Thursday, August 02, 2012

How to Get Apologetics in Your Church 2: Lessons Along the Way

Lessons Along the Way
by Daniel Hannon

In the previous essay series “How to Get Apologetics in Your Church,” I talked about how there are many possibilities and paths to take to get an apologetics ministry started in your local congregation. There is no hard-and-fast formula or rule, but rather the process depends on a lot of factors, not the least of which are your own interests and how open and receptive your church is to the apologetic enterprise. My own experience began with formal training through Biola University’s MA in Christian Apologetics program, which helped prepare me for teaching opportunities in both a Sunday school class and small group setting in my local church. For this essay, I’d like to take a just a few moments to relate some lessons I have learned so far and to give some advice to those just starting out in their own endeavors.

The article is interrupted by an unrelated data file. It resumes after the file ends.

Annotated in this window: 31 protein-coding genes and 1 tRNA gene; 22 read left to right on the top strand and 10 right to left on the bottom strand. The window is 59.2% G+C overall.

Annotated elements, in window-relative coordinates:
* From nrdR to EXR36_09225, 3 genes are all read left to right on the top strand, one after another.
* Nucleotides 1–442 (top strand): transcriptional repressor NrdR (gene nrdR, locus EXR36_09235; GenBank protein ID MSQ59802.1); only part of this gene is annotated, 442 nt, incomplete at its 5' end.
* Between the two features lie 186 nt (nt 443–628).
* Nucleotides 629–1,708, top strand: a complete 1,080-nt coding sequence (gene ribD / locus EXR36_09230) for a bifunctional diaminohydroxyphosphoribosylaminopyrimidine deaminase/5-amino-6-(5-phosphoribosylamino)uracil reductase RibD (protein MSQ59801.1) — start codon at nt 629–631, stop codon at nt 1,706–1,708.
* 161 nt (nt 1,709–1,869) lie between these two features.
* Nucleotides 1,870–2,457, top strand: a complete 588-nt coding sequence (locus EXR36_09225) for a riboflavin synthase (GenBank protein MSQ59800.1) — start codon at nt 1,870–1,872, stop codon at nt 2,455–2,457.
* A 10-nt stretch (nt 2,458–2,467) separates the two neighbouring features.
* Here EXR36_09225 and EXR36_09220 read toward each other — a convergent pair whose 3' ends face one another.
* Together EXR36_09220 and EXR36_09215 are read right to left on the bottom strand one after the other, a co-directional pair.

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In the time I have spent teaching apologetics at my local church, I have learned several valuable lessons in terms of presenting material to students.